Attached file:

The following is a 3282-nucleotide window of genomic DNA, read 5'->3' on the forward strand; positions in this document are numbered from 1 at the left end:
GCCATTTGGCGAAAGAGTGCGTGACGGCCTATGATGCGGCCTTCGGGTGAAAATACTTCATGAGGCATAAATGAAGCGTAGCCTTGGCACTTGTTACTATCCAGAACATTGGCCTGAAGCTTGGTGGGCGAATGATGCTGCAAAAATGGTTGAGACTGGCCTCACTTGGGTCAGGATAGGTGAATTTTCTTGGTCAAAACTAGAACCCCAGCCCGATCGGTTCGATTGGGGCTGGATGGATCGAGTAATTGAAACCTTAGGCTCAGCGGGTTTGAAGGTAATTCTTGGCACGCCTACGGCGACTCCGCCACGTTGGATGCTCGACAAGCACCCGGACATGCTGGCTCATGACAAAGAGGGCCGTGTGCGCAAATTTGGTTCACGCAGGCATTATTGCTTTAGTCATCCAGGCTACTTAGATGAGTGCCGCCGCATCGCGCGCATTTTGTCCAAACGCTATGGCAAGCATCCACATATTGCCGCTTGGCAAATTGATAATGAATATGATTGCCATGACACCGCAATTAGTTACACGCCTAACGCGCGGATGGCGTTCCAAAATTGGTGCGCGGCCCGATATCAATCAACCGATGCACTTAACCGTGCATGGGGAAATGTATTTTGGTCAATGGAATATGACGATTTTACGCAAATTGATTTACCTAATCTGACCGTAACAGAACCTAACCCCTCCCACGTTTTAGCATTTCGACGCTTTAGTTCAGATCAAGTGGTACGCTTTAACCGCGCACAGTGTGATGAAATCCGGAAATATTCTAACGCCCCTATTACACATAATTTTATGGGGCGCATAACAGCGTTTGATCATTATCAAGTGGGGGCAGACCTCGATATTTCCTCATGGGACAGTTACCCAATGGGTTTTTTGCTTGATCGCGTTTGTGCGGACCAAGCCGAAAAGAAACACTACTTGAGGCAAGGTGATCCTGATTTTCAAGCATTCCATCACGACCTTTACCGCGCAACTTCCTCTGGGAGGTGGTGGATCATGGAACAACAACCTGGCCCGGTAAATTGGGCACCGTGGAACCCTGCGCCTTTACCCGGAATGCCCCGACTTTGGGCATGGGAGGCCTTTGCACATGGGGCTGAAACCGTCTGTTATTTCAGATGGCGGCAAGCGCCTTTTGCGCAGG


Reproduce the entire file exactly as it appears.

The following is a 3282-nucleotide window of genomic DNA, read 5'->3' on the forward strand; positions in this document are numbered from 1 at the left end:
GCCATTTGGCGAAAGAGTGCGTGACGGCCTATGATGCGGCCTTCGGGTGAAAATACTTCATGAGGCATAAATGAAGCGTAGCCTTGGCACTTGTTACTATCCAGAACATTGGCCTGAAGCTTGGTGGGCGAATGATGCTGCAAAAATGGTTGAGACTGGCCTCACTTGGGTCAGGATAGGTGAATTTTCTTGGTCAAAACTAGAACCCCAGCCCGATCGGTTCGATTGGGGCTGGATGGATCGAGTAATTGAAACCTTAGGCTCAGCGGGTTTGAAGGTAATTCTTGGCACGCCTACGGCGACTCCGCCACGTTGGATGCTCGACAAGCACCCGGACATGCTGGCTCATGACAAAGAGGGCCGTGTGCGCAAATTTGGTTCACGCAGGCATTATTGCTTTAGTCATCCAGGCTACTTAGATGAGTGCCGCCGCATCGCGCGCATTTTGTCCAAACGCTATGGCAAGCATCCACATATTGCCGCTTGGCAAATTGATAATGAATATGATTGCCATGACACCGCAATTAGTTACACGCCTAACGCGCGGATGGCGTTCCAAAATTGGTGCGCGGCCCGATATCAATCAACCGATGCACTTAACCGTGCATGGGGAAATGTATTTTGGTCAATGGAATATGACGATTTTACGCAAATTGATTTACCTAATCTGACCGTAACAGAACCTAACCCCTCCCACGTTTTAGCATTTCGACGCTTTAGTTCAGATCAAGTGGTACGCTTTAACCGCGCACAGTGTGATGAAATCCGGAAATATTCTAACGCCCCTATTACACATAATTTTATGGGGCGCATAACAGCGTTTGATCATTATCAAGTGGGGGCAGACCTCGATATTTCCTCATGGGACAGTTACCCAATGGGTTTTTTGCTTGATCGCGTTTGTGCGGACCAAGCCGAAAAGAAACACTACTTGAGGCAAGGTGATCCTGATTTTCAAGCATTCCATCACGACCTTTACCGCGCAACTTCCTCTGGGAGGTGGTGGATCATGGAACAACAACCTGGCCCGGTAAATTGGGCACCGTGGAACCCTGCGCCTTTACCCGGAATGCCCCGACTTTGGGCATGGGAGGCCTTTGCACATGGGGCTGAAACCGTCTGTTATTTCAGATGGCGGCAAGCGCCTTTTGCGCAGG